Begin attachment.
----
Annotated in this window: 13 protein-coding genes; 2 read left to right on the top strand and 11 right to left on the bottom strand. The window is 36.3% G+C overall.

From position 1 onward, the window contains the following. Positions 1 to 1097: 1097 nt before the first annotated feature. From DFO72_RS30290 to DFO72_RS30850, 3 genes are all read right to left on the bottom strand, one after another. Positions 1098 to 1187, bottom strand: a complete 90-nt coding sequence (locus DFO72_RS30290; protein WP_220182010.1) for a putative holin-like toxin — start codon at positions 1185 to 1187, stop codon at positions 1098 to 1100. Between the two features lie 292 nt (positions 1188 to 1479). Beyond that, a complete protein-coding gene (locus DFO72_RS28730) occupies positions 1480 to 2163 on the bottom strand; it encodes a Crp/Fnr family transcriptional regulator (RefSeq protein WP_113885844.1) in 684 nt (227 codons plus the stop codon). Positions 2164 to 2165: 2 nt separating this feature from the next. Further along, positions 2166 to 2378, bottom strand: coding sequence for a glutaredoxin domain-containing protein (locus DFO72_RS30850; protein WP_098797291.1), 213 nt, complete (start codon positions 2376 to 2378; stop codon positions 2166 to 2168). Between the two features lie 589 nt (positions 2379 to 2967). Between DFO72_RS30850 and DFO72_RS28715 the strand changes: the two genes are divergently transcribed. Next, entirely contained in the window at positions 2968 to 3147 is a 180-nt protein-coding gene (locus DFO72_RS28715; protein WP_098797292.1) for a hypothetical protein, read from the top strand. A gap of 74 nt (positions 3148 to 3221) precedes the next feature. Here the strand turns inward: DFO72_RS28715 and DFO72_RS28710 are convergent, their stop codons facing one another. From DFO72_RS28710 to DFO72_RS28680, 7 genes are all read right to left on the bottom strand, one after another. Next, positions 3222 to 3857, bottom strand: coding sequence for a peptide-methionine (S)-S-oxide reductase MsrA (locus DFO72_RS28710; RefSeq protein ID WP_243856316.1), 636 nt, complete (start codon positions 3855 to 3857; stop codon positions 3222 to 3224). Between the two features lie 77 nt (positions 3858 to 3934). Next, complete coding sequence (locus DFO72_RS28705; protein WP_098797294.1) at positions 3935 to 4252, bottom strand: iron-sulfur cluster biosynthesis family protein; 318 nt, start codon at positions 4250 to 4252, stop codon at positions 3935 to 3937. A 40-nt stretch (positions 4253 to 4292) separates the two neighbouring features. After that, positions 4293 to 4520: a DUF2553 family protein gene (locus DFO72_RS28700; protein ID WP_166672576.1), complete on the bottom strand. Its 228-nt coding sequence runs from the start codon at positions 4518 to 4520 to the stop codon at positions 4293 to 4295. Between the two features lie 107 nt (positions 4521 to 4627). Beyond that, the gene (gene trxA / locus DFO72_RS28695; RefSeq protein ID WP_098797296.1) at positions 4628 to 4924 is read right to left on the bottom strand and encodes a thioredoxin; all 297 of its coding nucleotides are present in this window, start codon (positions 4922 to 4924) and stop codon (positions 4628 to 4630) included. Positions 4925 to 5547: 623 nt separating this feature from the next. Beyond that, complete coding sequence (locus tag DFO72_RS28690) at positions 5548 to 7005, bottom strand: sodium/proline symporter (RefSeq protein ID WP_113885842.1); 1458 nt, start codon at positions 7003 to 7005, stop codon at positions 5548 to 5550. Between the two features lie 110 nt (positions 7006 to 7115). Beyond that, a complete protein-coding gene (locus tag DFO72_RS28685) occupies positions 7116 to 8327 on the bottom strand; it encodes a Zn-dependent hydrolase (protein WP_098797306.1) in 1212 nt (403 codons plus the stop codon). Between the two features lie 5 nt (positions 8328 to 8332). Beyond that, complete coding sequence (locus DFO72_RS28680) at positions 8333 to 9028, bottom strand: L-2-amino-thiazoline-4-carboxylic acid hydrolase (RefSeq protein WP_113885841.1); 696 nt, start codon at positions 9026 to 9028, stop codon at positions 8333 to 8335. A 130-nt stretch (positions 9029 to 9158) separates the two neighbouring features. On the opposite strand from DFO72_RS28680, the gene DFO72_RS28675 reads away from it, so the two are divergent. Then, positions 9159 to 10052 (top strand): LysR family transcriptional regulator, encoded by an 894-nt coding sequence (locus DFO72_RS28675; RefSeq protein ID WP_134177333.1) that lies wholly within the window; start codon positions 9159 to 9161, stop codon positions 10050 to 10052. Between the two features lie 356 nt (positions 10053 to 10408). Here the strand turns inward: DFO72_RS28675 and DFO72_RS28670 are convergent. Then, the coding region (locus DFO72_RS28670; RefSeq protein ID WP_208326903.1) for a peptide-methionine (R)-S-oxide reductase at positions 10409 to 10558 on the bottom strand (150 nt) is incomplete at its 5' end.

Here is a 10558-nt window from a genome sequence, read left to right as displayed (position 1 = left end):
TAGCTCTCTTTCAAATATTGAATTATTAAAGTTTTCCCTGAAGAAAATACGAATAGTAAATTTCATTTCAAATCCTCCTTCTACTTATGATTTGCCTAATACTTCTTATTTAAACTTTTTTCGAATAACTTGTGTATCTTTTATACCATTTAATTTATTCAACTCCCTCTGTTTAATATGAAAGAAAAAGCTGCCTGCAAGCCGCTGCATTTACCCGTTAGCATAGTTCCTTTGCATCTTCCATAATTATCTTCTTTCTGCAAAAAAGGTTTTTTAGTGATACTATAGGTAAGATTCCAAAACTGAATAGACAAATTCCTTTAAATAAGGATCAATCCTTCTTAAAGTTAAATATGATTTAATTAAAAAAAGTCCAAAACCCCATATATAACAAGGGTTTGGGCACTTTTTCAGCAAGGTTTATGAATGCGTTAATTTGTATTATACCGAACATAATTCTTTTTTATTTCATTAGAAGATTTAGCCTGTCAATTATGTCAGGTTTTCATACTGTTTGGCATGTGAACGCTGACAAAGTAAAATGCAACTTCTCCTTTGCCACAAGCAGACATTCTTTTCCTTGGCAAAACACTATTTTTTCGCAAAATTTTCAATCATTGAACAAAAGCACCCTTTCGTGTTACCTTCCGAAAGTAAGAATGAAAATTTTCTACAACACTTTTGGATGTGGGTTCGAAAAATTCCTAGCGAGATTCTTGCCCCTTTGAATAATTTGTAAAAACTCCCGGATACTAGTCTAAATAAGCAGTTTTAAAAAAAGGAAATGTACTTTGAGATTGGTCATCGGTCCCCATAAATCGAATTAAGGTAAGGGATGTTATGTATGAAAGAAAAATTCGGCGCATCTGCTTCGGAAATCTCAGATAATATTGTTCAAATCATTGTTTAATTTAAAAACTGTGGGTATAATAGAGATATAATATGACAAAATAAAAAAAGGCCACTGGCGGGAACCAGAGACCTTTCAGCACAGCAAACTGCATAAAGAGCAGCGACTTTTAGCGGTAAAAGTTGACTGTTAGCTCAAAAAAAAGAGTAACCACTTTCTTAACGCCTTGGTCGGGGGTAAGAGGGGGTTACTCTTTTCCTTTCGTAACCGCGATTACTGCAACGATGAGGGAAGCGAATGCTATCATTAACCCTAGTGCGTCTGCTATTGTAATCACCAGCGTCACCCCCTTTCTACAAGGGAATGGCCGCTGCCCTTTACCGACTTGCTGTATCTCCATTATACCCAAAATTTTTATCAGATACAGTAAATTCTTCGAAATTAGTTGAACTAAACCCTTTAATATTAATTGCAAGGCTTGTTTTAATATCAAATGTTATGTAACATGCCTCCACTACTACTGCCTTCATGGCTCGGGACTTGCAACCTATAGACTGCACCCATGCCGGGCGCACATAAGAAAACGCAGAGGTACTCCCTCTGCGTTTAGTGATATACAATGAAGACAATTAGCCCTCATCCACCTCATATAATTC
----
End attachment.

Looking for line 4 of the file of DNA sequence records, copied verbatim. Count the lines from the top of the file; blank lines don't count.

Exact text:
TAGCTCTCTTTCAAATATTGAATTATTAAAGTTTTCCCTGAAGAAAATACGAATAGTAAATTTCATTTCAAATCCTCCTTCTACTTATGATTTGCCTAATACTTCTTATTTAAACTTTTTTCGAATAACTTGTGTATCTTTTATACCATTTAATTTATTCAACTCCCTCTGTTTAATATGAAAGAAAAAGCTGCCTGCAAGCCGCTGCATTTACCCGTTAGCATAGTTCCTTTGCATCTTCCATAATTATCTTCTTTCTGCAAAAAAGGTTTTTTAGTGATACTATAGGTAAGATTCCAAAACTGAATAGACAAATTCCTTTAAATAAGGATCAATCCTTCTTAAAGTTAAATATGATTTAATTAAAAAAAGTCCAAAACCCCATATATAACAAGGGTTTGGGCACTTTTTCAGCAAGGTTTATGAATGCGTTAATTTGTATTATACCGAACATAATTCTTTTTTATTTCATTAGAAGATTTAGCCTGTCAATTATGTCAGGTTTTCATACTGTTTGGCATGTGAACGCTGACAAAGTAAAATGCAACTTCTCCTTTGCCACAAGCAGACATTCTTTTCCTTGGCAAAACACTATTTTTTCGCAAAATTTTCAATCATTGAACAAAAGCACCCTTTCGTGTTACCTTCCGAAAGTAAGAATGAAAATTTTCTACAACACTTTTGGATGTGGGTTCGAAAAATTCCTAGCGAGATTCTTGCCCCTTTGAATAATTTGTAAAAACTCCCGGATACTAGTCTAAATAAGCAGTTTTAAAAAAAGGAAATGTACTTTGAGATTGGTCATCGGTCCCCATAAATCGAATTAAGGTAAGGGATGTTATGTATGAAAGAAAAATTCGGCGCATCTGCTTCGGAAATCTCAGATAATATTGTTCAAATCATTGTTTAATTTAAAAACTGTGGGTATAATAGAGATATAATATGACAAAATAAAAAAAGGCCACTGGCGGGAACCAGAGACCTTTCAGCACAGCAAACTGCATAAAGAGCAGCGACTTTTAGCGGTAAAAGTTGACTGTTAGCTCAAAAAAAAGAGTAACCACTTTCTTAACGCCTTGGTCGGGGGTAAGAGGGGGTTACTCTTTTCCTTTCGTAACCGCGATTACTGCAACGATGAGGGAAGCGAATGCTATCATTAACCCTAGTGCGTCTGCTATTGTAATCACCAGCGTCACCCCCTTTCTACAAGGGAATGGCCGCTGCCCTTTACCGACTTGCTGTATCTCCATTATACCCAAAATTTTTATCAGATACAGTAAATTCTTCGAAATTAGTTGAACTAAACCCTTTAATATTAATTGCAAGGCTTGTTTTAATATCAAATGTTATGTAACATGCCTCCACTACTACTGCCTTCATGGCTCGGGACTTGCAACCTATAGACTGCACCCATGCCGGGCGCACATAAGAAAACGCAGAGGTACTCCCTCTGCGTTTAGTGATATACAATGAAGACAATTAGCCCTCATCCACCTCATATAATTC